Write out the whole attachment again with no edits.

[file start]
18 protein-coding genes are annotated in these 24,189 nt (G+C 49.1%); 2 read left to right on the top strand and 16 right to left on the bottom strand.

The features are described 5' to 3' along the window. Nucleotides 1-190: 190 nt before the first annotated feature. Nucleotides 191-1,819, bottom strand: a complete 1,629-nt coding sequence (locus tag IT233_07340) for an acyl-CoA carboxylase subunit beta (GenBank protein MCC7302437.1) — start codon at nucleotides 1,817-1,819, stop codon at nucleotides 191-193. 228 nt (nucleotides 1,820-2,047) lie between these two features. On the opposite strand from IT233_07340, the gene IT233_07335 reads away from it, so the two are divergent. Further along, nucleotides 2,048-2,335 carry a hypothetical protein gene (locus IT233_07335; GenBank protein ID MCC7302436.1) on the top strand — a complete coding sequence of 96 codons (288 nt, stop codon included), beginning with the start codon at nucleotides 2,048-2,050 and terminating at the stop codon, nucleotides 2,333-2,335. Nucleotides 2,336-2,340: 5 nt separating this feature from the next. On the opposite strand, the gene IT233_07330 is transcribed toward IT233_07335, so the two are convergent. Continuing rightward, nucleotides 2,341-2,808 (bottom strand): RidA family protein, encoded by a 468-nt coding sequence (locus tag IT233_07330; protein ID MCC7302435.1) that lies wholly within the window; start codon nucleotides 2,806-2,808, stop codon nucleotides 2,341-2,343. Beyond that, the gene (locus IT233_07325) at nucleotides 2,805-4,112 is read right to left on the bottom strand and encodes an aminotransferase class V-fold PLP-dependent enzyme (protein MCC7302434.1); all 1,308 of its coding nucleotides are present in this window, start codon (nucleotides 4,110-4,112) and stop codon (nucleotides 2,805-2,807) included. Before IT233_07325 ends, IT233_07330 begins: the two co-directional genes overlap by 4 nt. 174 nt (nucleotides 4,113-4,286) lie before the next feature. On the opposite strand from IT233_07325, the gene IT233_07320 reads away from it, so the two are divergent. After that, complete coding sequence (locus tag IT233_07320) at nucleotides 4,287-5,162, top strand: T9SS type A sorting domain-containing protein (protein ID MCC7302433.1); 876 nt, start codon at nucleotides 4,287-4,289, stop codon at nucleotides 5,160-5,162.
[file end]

18 protein-coding genes are annotated in these 24,189 nt (G+C 49.1%); 2 read left to right on the top strand and 16 right to left on the bottom strand.

The features are described 5' to 3' along the window. Nucleotides 1-190: 190 nt before the first annotated feature. Nucleotides 191-1,819, bottom strand: a complete 1,629-nt coding sequence (locus tag IT233_07340) for an acyl-CoA carboxylase subunit beta (GenBank protein MCC7302437.1) — start codon at nucleotides 1,817-1,819, stop codon at nucleotides 191-193. 228 nt (nucleotides 1,820-2,047) lie between these two features. On the opposite strand from IT233_07340, the gene IT233_07335 reads away from it, so the two are divergent. Further along, nucleotides 2,048-2,335 carry a hypothetical protein gene (locus IT233_07335; GenBank protein ID MCC7302436.1) on the top strand — a complete coding sequence of 96 codons (288 nt, stop codon included), beginning with the start codon at nucleotides 2,048-2,050 and terminating at the stop codon, nucleotides 2,333-2,335. Nucleotides 2,336-2,340: 5 nt separating this feature from the next. On the opposite strand, the gene IT233_07330 is transcribed toward IT233_07335, so the two are convergent. Continuing rightward, nucleotides 2,341-2,808 (bottom strand): RidA family protein, encoded by a 468-nt coding sequence (locus tag IT233_07330; protein ID MCC7302435.1) that lies wholly within the window; start codon nucleotides 2,806-2,808, stop codon nucleotides 2,341-2,343. Beyond that, the gene (locus IT233_07325) at nucleotides 2,805-4,112 is read right to left on the bottom strand and encodes an aminotransferase class V-fold PLP-dependent enzyme (protein MCC7302434.1); all 1,308 of its coding nucleotides are present in this window, start codon (nucleotides 4,110-4,112) and stop codon (nucleotides 2,805-2,807) included. Before IT233_07325 ends, IT233_07330 begins: the two co-directional genes overlap by 4 nt. 174 nt (nucleotides 4,113-4,286) lie before the next feature. On the opposite strand from IT233_07325, the gene IT233_07320 reads away from it, so the two are divergent. After that, complete coding sequence (locus tag IT233_07320) at nucleotides 4,287-5,162, top strand: T9SS type A sorting domain-containing protein (protein ID MCC7302433.1); 876 nt, start codon at nucleotides 4,287-4,289, stop codon at nucleotides 5,160-5,162.